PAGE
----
RABAT, Morocco – A former Guantanamo detainee has been sentenced to 10 years in prison by a criminal court in his native Morocco, his lawyer said Friday.
Said Boujandia, 39, was found guilty of multiple counts of terrorism-related charges by the Sale criminal court near Morocco's capital, Rabat.
Morocco's official news agency said these included planning acts of sabotage targeting foreign interests in northern Morocco, funding and participating in a criminal group and illegal emigration.
Defense lawyer Toufik Msaef said he would appeal the verdict handed down Thursday because of mistakes in the prosecution's case.
"I'm convinced my client will be completely acquitted on appeal," Msaef told The Associated Press.
Morocco's official MAP news agency said a prosecutor told the court that Boujandia confessed to having traveled to Chechnya for training before heading to Afghanistan to fight with the Taliban. His lawyer said he never confessed to any crime.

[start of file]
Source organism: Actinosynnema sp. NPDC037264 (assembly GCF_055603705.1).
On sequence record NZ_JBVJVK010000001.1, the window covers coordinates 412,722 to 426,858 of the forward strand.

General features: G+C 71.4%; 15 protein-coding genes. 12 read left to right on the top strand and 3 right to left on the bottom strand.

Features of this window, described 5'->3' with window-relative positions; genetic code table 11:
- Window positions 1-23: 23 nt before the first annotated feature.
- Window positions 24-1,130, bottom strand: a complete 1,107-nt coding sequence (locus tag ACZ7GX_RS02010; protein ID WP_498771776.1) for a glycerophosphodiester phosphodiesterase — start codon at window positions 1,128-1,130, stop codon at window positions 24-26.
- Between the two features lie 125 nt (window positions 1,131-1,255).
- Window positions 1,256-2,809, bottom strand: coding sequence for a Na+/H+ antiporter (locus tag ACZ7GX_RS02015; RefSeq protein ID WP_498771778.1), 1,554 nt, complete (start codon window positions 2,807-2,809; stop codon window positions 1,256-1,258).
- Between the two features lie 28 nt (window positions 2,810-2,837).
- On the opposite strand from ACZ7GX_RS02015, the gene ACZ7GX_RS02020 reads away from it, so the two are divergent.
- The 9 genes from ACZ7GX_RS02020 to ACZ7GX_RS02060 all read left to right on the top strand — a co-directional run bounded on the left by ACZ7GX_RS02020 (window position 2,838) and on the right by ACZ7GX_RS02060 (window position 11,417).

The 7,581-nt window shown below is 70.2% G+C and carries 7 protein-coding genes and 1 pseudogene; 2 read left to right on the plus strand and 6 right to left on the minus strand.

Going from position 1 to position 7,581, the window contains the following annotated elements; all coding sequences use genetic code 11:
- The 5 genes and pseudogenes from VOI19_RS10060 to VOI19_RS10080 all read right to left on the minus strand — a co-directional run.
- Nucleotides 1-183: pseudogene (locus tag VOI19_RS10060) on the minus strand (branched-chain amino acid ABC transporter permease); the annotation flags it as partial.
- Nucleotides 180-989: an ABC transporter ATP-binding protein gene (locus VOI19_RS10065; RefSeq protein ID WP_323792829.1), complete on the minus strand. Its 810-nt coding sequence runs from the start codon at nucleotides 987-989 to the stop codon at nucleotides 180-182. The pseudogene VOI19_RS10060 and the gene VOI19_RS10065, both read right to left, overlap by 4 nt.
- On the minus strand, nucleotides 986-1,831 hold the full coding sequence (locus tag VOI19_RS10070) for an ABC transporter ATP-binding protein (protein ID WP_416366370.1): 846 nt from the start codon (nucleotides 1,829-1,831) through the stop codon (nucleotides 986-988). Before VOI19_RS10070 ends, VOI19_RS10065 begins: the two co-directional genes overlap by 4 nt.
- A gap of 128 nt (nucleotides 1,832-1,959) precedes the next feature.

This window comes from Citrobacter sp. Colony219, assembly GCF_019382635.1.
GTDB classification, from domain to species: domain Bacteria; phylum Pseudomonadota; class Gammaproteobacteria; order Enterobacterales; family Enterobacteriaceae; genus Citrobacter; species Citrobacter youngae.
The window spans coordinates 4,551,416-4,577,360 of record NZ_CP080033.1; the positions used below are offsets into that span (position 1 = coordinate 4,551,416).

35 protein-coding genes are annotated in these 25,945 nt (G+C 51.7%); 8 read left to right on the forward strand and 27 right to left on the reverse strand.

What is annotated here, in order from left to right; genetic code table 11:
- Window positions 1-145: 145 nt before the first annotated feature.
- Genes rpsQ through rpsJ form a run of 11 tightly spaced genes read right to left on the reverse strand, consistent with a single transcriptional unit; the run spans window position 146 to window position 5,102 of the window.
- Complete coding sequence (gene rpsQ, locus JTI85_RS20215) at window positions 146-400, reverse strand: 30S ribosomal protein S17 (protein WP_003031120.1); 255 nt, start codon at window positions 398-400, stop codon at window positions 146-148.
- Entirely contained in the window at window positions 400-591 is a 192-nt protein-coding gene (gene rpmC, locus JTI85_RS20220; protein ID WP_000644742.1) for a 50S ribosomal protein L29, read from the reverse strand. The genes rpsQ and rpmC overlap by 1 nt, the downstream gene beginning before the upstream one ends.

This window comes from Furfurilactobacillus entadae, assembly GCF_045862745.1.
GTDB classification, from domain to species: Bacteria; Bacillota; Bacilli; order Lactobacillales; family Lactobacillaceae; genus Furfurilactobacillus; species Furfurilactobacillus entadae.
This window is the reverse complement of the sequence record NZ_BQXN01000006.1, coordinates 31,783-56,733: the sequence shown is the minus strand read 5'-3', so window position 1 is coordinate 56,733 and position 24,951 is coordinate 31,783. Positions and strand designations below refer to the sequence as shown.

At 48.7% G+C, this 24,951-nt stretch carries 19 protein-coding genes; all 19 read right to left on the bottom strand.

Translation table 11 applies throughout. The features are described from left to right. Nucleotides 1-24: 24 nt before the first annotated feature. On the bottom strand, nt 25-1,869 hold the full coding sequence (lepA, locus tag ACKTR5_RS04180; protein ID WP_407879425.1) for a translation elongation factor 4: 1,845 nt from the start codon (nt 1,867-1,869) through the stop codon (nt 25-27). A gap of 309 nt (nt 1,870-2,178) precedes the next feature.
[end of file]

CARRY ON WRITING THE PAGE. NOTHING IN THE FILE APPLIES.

Boujandia was arrested on the Afghan border in 2001 and transferred to the U.S. military prison of Guantanamo Bay, where he was held seven years. U.S. authorities transferred him to Morocco in May.
Nearly a dozen other former Guantanamo detainees have been transferred back to Morocco, but Msaef said none has been sentenced there, in part because most prosecution cases are based on elements handed over by the U.S. military that are deemed shaky.
Separately Friday, the Sale criminal court, which specializes in terrorism cases, also decided to adjourn a trial involving 35 people suspected of involvement in a terror cell.
The trial has been adjourned to Dec. 26, said lawyer Khalid Sefiani, who defends some of the suspects. The group was arrested in February and accused of holding large quantities of weapons and explosives.
Interior Minister Chakib Benoussa said at the time that the cell's alleged leader, Abdelkader Belliraj, had links with al-Qaida and local terror groups and was suspected in six assassinations in Belgium from 1986 to 1989. Belliraj, 50, has been held in isolation since.
Viewed in the West as a pillar of Muslim moderation, Morocco has nonetheless seen a rise of political and extremist Islam in recent years. Hundreds of suspected Islamic militants are behind bars in this North African country, a staunch ally of the United States and Europe.